TAMPA, Fla. (WFLA) — Among the new Florida laws that took effect in July is legislation that will allow some building inspections to be done virtually through electronic submissions. Now, the City of Tampa is moving forward with its version of how to handle those virtual inspections.
Under the new law, government entities that have legal authority to enforce the Florida Building Code will now be able to perform virtual building inspections, with some exceptions for structure inspections.
Virtual inspections are not approved for “structural inspections on a threshold building.” Threshold buildings are buildings with more than three floors, more than 50 feet, bigger than 5,000 square feet or with occupancy limits of 500 or higher.
Local agencies will be able to allow requests for the virtual inspections to be submitted via email, an online form or on a mobile application.
Residents will be able to upload photos and videos of buildings they think might need a maintenance or safety inspection, and send them to enforcement staff, like city building inspectors.
The law says e-mail, fill-in form online, or third-party submission software are all options to send the photos and videos in for review by inspectors. You’ll still be able to send nonelectronic submissions, too, at the discretion of the building official.
In Tampa, Chief Building Official John Hudgison says electronic permitting and inspection requests have been an option since 2014. Electronic plan submissions have also been available since 2018.
He says the new statute will not affect the city’s level of service.
“One of Mayor Castor’s general recommendations from development services is to streamline the permitting process,” Hudgison said. “Construction Services is always open to any process that increases efficiency and provides better services to the citizens.”
Now that HB 667 is in effect, there are other permit-related factors to consider resulting from the new law. According to the new statute, there are some changes coming for how permit and inspection fees are charged and refunded.
“A local enforcement agency must refund 10 percent of the permit and inspection fees to a permit holder if: (1) The inspector or building code administrator determines that the work, which requires the permit, fails an inspection; and (2) The inspector or building code administrator fails to provide, within 5 business days after the inspection, the permit holder or his or her agent with a reason, based on compliance with the Florida Building Code, Florida Fire Prevention Code, or local ordinance, for why the work failed the inspection.”From HB 667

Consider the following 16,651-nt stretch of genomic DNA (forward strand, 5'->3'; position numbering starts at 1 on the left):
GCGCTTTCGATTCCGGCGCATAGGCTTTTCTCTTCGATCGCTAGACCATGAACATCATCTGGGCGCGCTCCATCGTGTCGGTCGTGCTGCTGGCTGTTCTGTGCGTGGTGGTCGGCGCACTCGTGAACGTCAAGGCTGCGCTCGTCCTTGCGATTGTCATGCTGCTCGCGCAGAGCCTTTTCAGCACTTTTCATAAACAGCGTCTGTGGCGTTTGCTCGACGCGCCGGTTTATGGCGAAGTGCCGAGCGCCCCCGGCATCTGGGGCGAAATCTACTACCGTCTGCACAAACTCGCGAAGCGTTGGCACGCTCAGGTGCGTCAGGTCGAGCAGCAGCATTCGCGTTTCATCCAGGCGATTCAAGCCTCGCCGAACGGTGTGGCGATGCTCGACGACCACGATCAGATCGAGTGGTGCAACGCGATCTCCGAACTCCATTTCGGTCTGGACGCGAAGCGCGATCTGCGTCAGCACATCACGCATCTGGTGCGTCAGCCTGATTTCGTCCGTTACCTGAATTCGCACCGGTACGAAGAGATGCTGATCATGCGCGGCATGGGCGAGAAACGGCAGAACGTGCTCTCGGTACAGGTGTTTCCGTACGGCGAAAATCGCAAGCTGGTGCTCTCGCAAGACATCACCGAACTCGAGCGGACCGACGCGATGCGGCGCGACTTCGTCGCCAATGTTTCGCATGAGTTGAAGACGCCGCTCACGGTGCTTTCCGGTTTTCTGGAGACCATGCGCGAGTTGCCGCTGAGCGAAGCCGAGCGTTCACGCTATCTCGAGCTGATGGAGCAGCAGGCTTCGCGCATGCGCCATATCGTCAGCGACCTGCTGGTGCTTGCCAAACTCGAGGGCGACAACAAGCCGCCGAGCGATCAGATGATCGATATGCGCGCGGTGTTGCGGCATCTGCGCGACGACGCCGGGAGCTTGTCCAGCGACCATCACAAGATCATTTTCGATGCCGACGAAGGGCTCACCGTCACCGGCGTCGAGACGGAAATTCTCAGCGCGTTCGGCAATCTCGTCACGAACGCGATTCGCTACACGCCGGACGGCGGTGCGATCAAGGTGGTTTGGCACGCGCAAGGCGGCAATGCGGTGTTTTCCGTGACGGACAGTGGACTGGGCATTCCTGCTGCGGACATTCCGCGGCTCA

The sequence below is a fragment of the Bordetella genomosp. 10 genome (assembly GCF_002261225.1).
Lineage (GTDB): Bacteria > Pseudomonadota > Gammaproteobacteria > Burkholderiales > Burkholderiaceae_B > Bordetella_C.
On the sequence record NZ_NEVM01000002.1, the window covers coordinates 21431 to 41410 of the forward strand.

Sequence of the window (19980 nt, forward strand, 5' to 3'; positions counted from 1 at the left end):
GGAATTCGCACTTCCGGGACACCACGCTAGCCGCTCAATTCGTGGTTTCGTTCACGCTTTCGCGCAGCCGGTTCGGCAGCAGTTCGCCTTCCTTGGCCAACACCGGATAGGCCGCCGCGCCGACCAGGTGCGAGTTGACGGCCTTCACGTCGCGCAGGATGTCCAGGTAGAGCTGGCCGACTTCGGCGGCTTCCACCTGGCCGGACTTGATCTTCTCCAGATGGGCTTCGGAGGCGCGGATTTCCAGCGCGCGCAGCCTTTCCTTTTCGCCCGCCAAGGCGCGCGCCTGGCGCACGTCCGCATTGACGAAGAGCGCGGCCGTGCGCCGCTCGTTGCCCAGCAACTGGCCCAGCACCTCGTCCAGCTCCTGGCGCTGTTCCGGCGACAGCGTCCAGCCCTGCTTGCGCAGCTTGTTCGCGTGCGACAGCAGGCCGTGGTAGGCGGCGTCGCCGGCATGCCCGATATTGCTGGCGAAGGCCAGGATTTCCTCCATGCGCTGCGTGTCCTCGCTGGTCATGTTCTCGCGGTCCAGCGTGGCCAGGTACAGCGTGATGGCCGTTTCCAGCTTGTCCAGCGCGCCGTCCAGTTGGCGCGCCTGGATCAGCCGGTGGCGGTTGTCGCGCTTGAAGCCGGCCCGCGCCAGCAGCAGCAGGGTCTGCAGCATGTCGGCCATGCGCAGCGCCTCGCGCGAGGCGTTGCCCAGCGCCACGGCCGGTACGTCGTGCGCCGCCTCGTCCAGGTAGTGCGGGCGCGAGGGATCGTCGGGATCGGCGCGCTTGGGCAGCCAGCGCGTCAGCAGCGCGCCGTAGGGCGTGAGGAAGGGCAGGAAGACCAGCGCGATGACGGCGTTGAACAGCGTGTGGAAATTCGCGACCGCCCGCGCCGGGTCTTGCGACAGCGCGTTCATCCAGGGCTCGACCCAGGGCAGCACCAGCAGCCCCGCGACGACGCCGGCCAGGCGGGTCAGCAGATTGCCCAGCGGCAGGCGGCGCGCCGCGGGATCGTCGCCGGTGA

Basically, if a permit holder – such as a building manager or owner – isn’t told why their inspection has failed within five days, 10% of their permit and inspection fees have to be refunded.
An additional factor for future inspections and code enforcement is another bill from the 2021 Legislative Session which removed anonymous complaints sent to enforcement staff. Under SB 60, all code enforcement reports would need to include the person’s name, address and phone number and have those provided to the enforcement agency.
Hudgison says the lack of anonymity isn’t expected to affect code complaint submissions, since most of the complaints received by construction services are not anonymous as it is.
“Most complaints received in construction services have a contact associated with them, whether it is an email or phone number. If not, we explicitly ask for the information so that we can follow up with any documentation or resolution to provide an adequate level of customer service,” Hudgison said.
Aiming for Mayor Castor’s goal of streamlining and improving services from the city, Tampa has operated a new platform for construction services needs since early July called QUp Tampa.
“[It] allows for virtual conferencing with construction services staff from anywhere, eliminating the need to come to the Development Services Center at 1400 Boulevard to get questions answered regarding your permit,” Hudgison said. “As we continue to evolve the QUp program, we will then move into the next phase which is virtual inspections.”
QUp Tampa allows virtual appointments for permits and plan review consultations right from your web browser. However, in-person appointments for permits, plan review consultations, development coordination, historic preservation and water service are still available.